Aereo Brings New Lawsuit Against CBS Over Expansion Plans
Aereo looks to have its technology declared legal wherever it might go.
Aereo won't wait around to be sued again.
The company has decided to fire the next shot in a fight with broadcasters with a lawsuit aimed at CBS. Yes, this time, Aereo is the plaintiff.
Aereo, the company backed by Barry Diller that allows subscribers to record local TV without a pay-TV subscription and watch online, recently announced that it would be launching in the Boston metropolitan area on May 15.
Reacting to the news, one of CBS' press officials declared on Twitter that the broadcaster would sue Aereo over its expansion plans and that "stealing our signal will be found to be illegal in Boston, just as it will be everywhere else."
CBS chief executive Leslie Moonves has made similar comments.
Now, Aereo is taking seriously the threats of being sued in places it plans to do business. So, beating CBS to court, Aereo has filed a new complaint (read here) in New York federal court and is seeking a declaratory judgment that Aereo's technology does not infringe upon the broadcaster's copyrights.
"The fact that CBS did not prevail in their efforts to enjoin Aereo in their existing federal lawsuit does not entitle them to a do-over in another jurisdiction,” said Aereo in a statement about the new lawsuit.
A CBS spokesperson responds, "These public relations and legal maneuvers do not change the fundamentally illegal nature of Aereo’s supposed business."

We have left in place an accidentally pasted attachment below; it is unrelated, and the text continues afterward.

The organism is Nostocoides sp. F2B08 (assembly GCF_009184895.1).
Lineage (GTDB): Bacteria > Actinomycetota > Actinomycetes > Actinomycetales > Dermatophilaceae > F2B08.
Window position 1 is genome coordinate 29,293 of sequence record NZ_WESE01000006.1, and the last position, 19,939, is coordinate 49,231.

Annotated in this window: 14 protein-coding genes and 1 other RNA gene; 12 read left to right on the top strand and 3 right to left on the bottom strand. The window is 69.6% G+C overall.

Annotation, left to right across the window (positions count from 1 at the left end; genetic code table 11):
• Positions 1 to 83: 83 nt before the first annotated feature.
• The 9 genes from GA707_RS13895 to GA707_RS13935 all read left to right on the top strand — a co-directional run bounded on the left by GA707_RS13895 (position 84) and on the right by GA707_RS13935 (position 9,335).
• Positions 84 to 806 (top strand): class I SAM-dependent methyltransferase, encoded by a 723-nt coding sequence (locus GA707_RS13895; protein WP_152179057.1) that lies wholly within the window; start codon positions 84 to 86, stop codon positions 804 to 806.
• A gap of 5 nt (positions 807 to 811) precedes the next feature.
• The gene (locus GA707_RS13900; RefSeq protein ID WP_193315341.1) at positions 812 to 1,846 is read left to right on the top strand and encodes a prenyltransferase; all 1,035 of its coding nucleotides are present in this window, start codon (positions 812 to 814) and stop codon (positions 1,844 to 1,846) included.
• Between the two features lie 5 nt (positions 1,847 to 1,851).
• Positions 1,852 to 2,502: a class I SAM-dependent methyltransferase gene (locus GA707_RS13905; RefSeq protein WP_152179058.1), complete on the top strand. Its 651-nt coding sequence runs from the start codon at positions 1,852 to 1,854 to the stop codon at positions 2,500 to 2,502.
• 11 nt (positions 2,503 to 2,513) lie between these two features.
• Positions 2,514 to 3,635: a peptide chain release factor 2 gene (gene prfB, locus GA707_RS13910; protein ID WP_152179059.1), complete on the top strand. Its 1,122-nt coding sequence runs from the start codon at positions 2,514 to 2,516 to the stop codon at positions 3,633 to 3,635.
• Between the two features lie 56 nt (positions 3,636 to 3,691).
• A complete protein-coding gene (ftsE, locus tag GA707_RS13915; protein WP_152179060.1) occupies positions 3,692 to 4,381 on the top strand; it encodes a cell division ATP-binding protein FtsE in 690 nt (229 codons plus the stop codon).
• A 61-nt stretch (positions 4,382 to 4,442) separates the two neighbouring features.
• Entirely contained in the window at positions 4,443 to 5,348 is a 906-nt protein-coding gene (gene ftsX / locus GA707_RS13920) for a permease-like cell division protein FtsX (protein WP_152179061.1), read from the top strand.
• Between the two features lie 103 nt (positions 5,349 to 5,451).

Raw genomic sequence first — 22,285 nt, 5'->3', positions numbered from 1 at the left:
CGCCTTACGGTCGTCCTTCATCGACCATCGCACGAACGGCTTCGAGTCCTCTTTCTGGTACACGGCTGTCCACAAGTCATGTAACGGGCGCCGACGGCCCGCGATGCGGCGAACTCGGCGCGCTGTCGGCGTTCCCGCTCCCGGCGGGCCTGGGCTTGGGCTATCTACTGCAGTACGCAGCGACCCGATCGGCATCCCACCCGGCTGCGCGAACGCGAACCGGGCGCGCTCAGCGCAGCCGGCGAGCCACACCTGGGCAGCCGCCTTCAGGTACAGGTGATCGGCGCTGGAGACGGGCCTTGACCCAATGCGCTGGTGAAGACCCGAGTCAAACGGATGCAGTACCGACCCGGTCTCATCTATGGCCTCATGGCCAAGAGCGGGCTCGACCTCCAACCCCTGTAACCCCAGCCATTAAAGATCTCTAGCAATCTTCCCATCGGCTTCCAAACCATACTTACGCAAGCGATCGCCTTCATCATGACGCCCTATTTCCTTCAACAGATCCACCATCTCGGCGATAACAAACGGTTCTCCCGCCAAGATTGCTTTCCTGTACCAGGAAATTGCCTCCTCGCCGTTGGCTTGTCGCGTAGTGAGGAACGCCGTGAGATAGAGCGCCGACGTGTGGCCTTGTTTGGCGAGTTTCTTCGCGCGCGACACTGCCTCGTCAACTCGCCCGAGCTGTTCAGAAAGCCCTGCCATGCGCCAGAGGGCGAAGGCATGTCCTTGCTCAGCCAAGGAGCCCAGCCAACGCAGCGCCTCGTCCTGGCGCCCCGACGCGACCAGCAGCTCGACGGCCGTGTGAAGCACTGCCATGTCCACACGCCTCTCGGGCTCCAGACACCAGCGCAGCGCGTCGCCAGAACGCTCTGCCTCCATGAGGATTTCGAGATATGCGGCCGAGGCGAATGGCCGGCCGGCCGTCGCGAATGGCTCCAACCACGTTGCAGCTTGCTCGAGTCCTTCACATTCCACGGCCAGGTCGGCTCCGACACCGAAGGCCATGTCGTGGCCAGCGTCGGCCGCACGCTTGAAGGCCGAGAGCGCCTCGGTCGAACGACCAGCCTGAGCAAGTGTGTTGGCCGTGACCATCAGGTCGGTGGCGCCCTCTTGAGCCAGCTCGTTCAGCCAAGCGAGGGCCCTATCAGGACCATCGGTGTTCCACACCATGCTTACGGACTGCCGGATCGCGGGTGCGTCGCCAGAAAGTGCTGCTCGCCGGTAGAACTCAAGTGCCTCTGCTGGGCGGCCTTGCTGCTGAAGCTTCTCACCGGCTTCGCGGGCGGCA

By filing the action in New York, Aereo hopes to lean on favorable precedent. In early April, the Second Circuit Court of Appeal determined that a federal judge properly declined to issue an injunction that would have shut down Aereo.
The broadcasters have asked the Second Circuit to rehear the appeal before a full panel of judges. Meanwhile, the case also continues in the discovery stage at a lower federal court.
Now, a new front in the war has opened up.
What happens outside of the 2nd Circuit jurisdiction (covering New York, Vermont and Connecticut) is uncertain.
Aereo hopes that its system of playback transmissions will be deemed wherever it goes as performances not "to the public" and thus, not a copyright infringement. Some case law suggests that Aereo might have a problem on the west coast as well as in Europe, if it ever chose to go there. (Aereo's expansion plans have seemingly avoided those potential problem spots.)
The upstart is now seeking a nationwide permanent injunction against CBS and its licensing entities. The big question in Aereo's latest lawsuit is whether a New York judge will exercise authority to stop the broadcasters from seeking action in other jurisdictions. CBS might attempt to have the case transferred.
A CBS spokesperson says, "The issue of unauthorized streaming of copyrighted television programming is now being contested in the 2nd Circuit and the 9th Circuit, and wherever Aereo attempts to operate there will be vigorous challenges to its Illegal business model.”
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